5

For an assignment for my functional programming class I am working on an exercise on trees. And more specifically on Rose trees. In the framework that we got the data type 'Rose' is already defined, but it has an operator :>. I searched it on hoogle and it said that it's the rightmost element of a sequence and the rest of the sequence. (Part of the framework below)

data Rose a = a :> [Rose a]
deriving (Eq, Show)

-- Exercise 1

root :: Rose a -> a
root = undefined

children :: Rose a -> [Rose a]
children = undefined

I by no means need you guys to tell me how the root and children function should be made. But if you guys could give me some tips as to how to read the 'data Rose a' line or maybe show me how a rose tree would be build up. These things would be a really big help as I enjoy doing the excercises.

I hope someone can point me in the right direction.

10

t's very similar to the definition of a list:

  • (:>) is a bit like (:)
  • data Rose a = a :> [Rose a] tells you, that you can get a t :: Rose a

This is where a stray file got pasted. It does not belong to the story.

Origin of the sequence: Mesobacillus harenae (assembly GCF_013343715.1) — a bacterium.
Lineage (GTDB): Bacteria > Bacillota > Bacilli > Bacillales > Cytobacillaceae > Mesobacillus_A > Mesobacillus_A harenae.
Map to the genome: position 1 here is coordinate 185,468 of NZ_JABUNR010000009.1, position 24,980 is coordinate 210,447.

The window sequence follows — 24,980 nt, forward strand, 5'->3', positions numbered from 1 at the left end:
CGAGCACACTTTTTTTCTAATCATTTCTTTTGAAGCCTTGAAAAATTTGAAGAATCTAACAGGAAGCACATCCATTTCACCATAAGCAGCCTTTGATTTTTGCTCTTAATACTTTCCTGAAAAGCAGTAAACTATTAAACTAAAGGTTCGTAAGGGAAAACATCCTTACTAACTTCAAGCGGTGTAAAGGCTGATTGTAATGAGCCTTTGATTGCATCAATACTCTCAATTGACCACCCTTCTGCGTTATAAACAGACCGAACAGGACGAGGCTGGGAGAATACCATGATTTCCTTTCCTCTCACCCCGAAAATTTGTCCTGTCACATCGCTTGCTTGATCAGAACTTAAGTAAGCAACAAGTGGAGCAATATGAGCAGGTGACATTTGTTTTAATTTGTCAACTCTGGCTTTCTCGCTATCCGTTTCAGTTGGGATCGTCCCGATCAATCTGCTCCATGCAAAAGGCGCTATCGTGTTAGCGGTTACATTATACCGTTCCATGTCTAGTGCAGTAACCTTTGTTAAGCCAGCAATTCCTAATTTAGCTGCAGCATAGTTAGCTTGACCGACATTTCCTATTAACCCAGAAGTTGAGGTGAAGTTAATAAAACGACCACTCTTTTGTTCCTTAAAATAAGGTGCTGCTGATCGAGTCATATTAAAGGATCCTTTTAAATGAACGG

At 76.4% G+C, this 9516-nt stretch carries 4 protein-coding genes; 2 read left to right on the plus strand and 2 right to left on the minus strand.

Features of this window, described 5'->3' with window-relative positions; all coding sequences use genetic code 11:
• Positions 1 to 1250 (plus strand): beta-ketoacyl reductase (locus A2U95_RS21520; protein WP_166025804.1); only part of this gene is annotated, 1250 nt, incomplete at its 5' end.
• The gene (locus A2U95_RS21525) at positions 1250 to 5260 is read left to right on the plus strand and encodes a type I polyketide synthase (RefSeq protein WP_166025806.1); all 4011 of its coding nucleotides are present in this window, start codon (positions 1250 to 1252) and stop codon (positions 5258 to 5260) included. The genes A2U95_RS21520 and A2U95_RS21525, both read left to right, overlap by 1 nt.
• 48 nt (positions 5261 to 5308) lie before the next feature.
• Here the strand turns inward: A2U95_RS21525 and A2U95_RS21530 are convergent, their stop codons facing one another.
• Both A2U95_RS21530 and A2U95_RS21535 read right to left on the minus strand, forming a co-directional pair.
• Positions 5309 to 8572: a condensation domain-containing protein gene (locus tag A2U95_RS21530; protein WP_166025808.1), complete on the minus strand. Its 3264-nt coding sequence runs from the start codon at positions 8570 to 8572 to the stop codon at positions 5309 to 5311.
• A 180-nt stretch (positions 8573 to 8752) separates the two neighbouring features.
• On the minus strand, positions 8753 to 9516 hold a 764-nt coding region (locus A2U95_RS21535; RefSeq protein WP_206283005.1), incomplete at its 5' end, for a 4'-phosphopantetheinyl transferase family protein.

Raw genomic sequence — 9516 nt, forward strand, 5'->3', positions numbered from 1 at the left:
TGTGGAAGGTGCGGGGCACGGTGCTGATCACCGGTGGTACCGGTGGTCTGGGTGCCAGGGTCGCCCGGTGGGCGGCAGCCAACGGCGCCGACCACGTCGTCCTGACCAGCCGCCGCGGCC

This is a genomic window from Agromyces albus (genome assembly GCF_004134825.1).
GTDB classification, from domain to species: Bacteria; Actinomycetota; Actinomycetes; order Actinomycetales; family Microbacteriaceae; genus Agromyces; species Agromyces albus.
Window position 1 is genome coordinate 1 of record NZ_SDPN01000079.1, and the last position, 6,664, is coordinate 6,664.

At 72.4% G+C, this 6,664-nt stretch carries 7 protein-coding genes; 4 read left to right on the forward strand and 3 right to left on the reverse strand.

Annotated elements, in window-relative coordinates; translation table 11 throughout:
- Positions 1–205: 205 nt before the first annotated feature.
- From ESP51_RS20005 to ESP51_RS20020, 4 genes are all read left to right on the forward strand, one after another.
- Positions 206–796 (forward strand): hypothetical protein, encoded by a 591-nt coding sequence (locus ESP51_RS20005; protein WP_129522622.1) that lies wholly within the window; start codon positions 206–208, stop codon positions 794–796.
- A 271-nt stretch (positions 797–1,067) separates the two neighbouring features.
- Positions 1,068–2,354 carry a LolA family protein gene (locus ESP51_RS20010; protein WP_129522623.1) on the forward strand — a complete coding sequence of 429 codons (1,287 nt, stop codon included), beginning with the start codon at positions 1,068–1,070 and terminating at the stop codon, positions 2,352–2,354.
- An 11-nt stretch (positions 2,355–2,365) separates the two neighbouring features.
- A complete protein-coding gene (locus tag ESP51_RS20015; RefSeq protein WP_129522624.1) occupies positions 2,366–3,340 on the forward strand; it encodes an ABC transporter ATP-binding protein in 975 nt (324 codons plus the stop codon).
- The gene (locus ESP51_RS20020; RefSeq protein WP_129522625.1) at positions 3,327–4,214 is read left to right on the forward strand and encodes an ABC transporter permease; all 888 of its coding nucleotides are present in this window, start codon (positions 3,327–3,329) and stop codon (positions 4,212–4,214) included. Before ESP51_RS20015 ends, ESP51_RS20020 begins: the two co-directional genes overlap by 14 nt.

• with an element x :: a
    • and children rs :: [Rose a]
    • by t = x :> rs

of course you can get back the elements like this too:

root (x :> rs) = ... 

I hope you get the rest by yourself ;)

  • 1
    Thanks, real big help. Yeah I got the root and children functions down now. – mcNuggetsplays Sep 21 '15 at 16:42
9

The :> operator is actually a data constructor. It would be equivalent to define the type as

data Rose a = Node a [Rose a]

Where (:>) = Node. So with this alternate definition you would have

root :: Rose a -> a
root (Node a subnodes) = a

Substituting for the actual constructor :> you would have

root ((:>) a subnodes) = a

Which can also be written as

root (a :> subnodes) = a

As @Carsten says it's just like the list constructor :, just specialized for the Rose data type.

7

The :> operator has no predefined meaning. It is introduced by your Rose definition, just like the identifier Rose is. In Haskell you can define your own operators, this is one of them.

This particular operator is a data constructor, which can be determined by the first character. Data constructors start with a colon. Operators that don't start with a colon are normal functions.

It works exactly like any other data constructor, the only difference is that it's written in infix form, like :. In this program, it can be read as "attached to".

Since everyone can use it in their own program for any purpose, it is pointless to google it.

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